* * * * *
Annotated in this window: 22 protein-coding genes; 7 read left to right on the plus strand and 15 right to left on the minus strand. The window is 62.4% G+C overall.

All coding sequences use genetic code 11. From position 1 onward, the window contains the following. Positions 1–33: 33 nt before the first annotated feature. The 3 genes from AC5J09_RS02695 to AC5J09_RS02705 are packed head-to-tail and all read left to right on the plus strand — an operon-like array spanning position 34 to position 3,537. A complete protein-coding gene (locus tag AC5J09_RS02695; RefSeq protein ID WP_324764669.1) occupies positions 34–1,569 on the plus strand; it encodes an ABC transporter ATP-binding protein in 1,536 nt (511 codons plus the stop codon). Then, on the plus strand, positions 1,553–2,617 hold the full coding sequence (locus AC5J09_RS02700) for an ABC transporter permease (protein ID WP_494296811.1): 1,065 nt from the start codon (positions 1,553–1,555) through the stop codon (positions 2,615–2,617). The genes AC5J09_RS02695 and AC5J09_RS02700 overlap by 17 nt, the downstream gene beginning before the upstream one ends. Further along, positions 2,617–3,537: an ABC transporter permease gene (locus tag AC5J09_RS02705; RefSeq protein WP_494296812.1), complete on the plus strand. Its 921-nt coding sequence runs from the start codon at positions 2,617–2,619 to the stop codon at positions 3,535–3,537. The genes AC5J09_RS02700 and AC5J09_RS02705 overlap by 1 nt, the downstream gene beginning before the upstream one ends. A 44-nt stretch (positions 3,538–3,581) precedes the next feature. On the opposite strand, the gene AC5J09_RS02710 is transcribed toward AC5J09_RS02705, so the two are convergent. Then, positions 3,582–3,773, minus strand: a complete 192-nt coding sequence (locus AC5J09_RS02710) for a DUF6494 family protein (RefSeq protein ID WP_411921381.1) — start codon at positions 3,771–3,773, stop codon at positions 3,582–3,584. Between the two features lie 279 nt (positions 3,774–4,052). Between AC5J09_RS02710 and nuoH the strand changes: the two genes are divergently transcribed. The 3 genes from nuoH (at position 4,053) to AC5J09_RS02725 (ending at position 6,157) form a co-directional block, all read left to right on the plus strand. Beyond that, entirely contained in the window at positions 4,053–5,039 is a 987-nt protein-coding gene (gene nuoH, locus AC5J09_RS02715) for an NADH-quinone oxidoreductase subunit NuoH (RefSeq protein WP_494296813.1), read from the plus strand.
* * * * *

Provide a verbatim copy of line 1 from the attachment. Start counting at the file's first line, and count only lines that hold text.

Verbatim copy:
Annotated in this window: 22 protein-coding genes; 7 read left to right on the plus strand and 15 right to left on the minus strand. The window is 62.4% G+C overall.